Ponomariov's letter is from Chess today issue ct-118(1267)
Tuesday 27th April 2004: excerpts below
I suggest that we revise the Prague agreements, because currently we don't
have a distinct scheme for determining the unified World Champion. If we
follow the existing scheme worked out by FIDE, then we will only have a
new champion in two or three years. I suggest a compromise settlement: to
arrange a match-tournament to determine the absolute champion, like it was
in 1948, with the participation of Ponomariov, Kasparov, Kramnik, Leko,
Anand and the winners of the Libya tournament. The approximate dates would
be December 2004 Ė January 2005
As far as Ponomariov's call for
another 1948 style championship tournament consisting of Kasparov, Anand,
Leko, Kramnik, Ponomariov and the Winner of the Tripoli's Knockout.
Ponomariov's proposal is very unfair.
Why do we need two FIDE Knock out winners? Only the Tripoli
Knockout winner is needed. Why not replace Ponomariov (top 10
player) with Topalov (top 5), Svidler (top 6) or Morozevich (top 7).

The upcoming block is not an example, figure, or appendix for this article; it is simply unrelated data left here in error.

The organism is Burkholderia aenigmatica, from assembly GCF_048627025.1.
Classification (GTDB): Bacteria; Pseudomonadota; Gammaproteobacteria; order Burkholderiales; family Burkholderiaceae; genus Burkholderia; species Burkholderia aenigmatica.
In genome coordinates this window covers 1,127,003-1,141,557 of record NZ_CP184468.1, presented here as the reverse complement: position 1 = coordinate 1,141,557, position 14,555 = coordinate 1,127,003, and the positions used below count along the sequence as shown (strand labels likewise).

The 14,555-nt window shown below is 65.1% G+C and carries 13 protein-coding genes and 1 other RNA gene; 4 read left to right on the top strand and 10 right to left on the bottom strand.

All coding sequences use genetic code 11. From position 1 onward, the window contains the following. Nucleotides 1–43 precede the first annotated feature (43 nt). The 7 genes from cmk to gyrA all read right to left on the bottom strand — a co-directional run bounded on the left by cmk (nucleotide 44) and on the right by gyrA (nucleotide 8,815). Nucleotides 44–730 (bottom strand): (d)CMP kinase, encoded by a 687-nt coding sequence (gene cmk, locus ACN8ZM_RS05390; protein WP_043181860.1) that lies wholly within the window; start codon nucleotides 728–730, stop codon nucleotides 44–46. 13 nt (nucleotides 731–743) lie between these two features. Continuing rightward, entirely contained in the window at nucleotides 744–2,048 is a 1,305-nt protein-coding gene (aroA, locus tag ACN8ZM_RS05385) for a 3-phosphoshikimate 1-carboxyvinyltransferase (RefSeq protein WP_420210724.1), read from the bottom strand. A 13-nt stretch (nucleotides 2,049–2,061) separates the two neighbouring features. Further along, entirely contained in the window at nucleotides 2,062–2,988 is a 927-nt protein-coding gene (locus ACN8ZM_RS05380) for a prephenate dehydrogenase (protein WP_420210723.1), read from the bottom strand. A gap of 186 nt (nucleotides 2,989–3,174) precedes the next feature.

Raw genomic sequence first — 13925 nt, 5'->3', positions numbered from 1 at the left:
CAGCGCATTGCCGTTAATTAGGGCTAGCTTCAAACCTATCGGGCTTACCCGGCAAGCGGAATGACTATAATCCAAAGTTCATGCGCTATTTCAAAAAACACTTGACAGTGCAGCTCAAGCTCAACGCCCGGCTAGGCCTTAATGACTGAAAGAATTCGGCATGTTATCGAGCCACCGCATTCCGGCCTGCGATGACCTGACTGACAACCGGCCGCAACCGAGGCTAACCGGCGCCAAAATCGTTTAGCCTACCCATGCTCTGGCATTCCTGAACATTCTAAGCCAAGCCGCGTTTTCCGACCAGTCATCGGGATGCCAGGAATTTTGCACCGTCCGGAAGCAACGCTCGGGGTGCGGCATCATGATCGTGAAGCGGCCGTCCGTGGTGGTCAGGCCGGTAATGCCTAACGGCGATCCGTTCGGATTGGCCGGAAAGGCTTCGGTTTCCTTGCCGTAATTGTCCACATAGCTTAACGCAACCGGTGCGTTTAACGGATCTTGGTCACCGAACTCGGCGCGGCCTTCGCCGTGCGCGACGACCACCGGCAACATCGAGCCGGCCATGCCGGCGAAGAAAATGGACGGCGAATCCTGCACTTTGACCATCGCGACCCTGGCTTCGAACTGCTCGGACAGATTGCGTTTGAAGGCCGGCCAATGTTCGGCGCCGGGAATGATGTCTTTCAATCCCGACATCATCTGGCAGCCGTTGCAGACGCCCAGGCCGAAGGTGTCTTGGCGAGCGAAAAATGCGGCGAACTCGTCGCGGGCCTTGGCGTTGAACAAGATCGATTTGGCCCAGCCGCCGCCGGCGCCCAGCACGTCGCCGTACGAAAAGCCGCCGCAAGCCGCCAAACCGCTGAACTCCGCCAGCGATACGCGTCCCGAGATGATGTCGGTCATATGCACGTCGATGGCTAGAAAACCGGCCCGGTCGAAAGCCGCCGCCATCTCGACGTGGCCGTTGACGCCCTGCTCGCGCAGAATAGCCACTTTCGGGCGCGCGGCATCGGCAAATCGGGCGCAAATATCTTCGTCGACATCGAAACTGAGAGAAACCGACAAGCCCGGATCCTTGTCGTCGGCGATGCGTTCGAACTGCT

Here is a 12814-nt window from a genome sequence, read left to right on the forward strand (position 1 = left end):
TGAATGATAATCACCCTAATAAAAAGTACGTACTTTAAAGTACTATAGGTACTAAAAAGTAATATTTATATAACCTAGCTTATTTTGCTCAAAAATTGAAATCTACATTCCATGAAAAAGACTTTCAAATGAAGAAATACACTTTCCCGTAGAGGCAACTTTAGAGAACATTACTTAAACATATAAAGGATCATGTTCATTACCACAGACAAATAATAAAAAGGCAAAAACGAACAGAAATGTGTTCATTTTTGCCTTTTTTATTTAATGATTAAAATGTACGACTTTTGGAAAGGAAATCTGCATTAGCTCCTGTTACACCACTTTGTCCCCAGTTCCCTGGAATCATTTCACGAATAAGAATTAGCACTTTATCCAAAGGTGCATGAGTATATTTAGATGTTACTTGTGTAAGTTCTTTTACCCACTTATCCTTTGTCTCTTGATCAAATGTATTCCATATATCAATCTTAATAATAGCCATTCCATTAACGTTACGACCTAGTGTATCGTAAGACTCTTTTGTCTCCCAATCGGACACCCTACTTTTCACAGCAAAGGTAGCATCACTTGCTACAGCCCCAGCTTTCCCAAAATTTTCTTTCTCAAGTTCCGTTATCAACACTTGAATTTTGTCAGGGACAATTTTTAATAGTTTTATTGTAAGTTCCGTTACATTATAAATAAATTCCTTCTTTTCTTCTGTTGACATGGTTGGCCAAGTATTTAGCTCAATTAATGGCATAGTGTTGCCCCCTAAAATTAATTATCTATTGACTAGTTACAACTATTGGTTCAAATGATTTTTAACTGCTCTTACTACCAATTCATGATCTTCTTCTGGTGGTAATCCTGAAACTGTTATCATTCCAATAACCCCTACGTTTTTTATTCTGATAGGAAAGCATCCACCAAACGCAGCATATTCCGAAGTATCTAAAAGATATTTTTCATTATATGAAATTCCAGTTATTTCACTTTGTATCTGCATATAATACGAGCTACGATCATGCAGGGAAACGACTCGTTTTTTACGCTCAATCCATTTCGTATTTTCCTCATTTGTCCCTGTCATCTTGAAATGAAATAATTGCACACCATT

These players are a lot more deserving of consideration in such a
tournament. Lets not forget
the 1948 World Championship tournament included 5 of the best players in
the world. I would much
rather see Kasparov vs. Anand in a 12 game match, that could be another
Ali vs. Frasier two. There is precedence for such a match.
In 1978 Bobby Fischer refused his right, as a true ex world
champion, to be seeded in the 1978 world championship cycle. Fide stayed
the course by selecting Bobby Fischerís predecessor, Boris Spassky.
Should Tripoli fall through, FIDE is well within its rights to
select Anand as Ponomariovís
replacement. Kasparov brings great value into the reunification
process. For the good of the reunification, Kasparov should only be
eliminated via match play. This is the only way Kasparovís value can be
passed to another player.
Why would the 14th World Champion, Vladimir Kramnik risk his title in such
a tournament ? Kramnik is the absolute world champion. He will defend his
title in September
of 2004 against Peter Leko. Ponomariov had his opportunity, but he